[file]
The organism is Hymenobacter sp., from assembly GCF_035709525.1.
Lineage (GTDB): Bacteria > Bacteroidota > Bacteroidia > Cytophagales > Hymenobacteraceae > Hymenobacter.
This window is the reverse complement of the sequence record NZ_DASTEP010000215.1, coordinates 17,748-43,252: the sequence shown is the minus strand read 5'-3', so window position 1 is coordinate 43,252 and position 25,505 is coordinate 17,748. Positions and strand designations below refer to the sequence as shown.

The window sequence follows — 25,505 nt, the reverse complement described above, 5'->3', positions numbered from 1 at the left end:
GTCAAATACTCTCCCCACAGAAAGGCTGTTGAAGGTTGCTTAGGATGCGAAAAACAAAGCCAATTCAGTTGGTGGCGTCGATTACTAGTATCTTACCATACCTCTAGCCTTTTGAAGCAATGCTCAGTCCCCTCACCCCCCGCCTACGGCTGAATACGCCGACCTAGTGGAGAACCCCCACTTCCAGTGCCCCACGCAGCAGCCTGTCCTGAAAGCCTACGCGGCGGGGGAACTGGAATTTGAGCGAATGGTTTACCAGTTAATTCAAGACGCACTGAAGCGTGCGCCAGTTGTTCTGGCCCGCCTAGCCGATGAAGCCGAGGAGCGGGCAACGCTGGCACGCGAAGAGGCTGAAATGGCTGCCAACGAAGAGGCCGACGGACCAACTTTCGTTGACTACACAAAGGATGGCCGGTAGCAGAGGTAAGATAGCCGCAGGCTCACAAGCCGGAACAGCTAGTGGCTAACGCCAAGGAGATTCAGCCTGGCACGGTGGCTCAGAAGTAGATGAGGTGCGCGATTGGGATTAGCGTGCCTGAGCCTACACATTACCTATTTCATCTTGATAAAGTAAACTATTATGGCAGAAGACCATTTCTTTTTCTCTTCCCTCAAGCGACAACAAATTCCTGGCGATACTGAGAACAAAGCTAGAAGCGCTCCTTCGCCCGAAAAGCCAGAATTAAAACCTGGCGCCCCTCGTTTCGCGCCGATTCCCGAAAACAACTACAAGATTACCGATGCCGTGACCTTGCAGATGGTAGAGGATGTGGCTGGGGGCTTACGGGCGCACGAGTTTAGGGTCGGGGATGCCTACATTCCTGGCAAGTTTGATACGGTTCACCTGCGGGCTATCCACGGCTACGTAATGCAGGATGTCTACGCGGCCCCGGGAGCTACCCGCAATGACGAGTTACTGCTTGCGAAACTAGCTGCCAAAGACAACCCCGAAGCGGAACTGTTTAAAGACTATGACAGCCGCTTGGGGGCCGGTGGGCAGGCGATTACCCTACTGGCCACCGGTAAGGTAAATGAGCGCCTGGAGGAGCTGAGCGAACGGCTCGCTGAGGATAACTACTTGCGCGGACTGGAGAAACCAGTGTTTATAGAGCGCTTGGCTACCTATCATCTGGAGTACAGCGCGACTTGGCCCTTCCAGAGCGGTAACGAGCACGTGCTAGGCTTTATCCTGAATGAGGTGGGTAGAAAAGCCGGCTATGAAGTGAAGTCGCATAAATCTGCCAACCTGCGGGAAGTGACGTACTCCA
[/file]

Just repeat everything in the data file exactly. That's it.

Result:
The organism is Hymenobacter sp., from assembly GCF_035709525.1.
Lineage (GTDB): Bacteria > Bacteroidota > Bacteroidia > Cytophagales > Hymenobacteraceae > Hymenobacter.
This window is the reverse complement of the sequence record NZ_DASTEP010000215.1, coordinates 17,748-43,252: the sequence shown is the minus strand read 5'-3', so window position 1 is coordinate 43,252 and position 25,505 is coordinate 17,748. Positions and strand designations below refer to the sequence as shown.

The window sequence follows — 25,505 nt, the reverse complement described above, 5'->3', positions numbered from 1 at the left end:
GTCAAATACTCTCCCCACAGAAAGGCTGTTGAAGGTTGCTTAGGATGCGAAAAACAAAGCCAATTCAGTTGGTGGCGTCGATTACTAGTATCTTACCATACCTCTAGCCTTTTGAAGCAATGCTCAGTCCCCTCACCCCCCGCCTACGGCTGAATACGCCGACCTAGTGGAGAACCCCCACTTCCAGTGCCCCACGCAGCAGCCTGTCCTGAAAGCCTACGCGGCGGGGGAACTGGAATTTGAGCGAATGGTTTACCAGTTAATTCAAGACGCACTGAAGCGTGCGCCAGTTGTTCTGGCCCGCCTAGCCGATGAAGCCGAGGAGCGGGCAACGCTGGCACGCGAAGAGGCTGAAATGGCTGCCAACGAAGAGGCCGACGGACCAACTTTCGTTGACTACACAAAGGATGGCCGGTAGCAGAGGTAAGATAGCCGCAGGCTCACAAGCCGGAACAGCTAGTGGCTAACGCCAAGGAGATTCAGCCTGGCACGGTGGCTCAGAAGTAGATGAGGTGCGCGATTGGGATTAGCGTGCCTGAGCCTACACATTACCTATTTCATCTTGATAAAGTAAACTATTATGGCAGAAGACCATTTCTTTTTCTCTTCCCTCAAGCGACAACAAATTCCTGGCGATACTGAGAACAAAGCTAGAAGCGCTCCTTCGCCCGAAAAGCCAGAATTAAAACCTGGCGCCCCTCGTTTCGCGCCGATTCCCGAAAACAACTACAAGATTACCGATGCCGTGACCTTGCAGATGGTAGAGGATGTGGCTGGGGGCTTACGGGCGCACGAGTTTAGGGTCGGGGATGCCTACATTCCTGGCAAGTTTGATACGGTTCACCTGCGGGCTATCCACGGCTACGTAATGCAGGATGTCTACGCGGCCCCGGGAGCTACCCGCAATGACGAGTTACTGCTTGCGAAACTAGCTGCCAAAGACAACCCCGAAGCGGAACTGTTTAAAGACTATGACAGCCGCTTGGGGGCCGGTGGGCAGGCGATTACCCTACTGGCCACCGGTAAGGTAAATGAGCGCCTGGAGGAGCTGAGCGAACGGCTCGCTGAGGATAACTACTTGCGCGGACTGGAGAAACCAGTGTTTATAGAGCGCTTGGCTACCTATCATCTGGAGTACAGCGCGACTTGGCCCTTCCAGAGCGGTAACGAGCACGTGCTAGGCTTTATCCTGAATGAGGTGGGTAGAAAAGCCGGCTATGAAGTGAAGTCGCATAAATCTGCCAACCTGCGGGAAGTGACGTACTCCA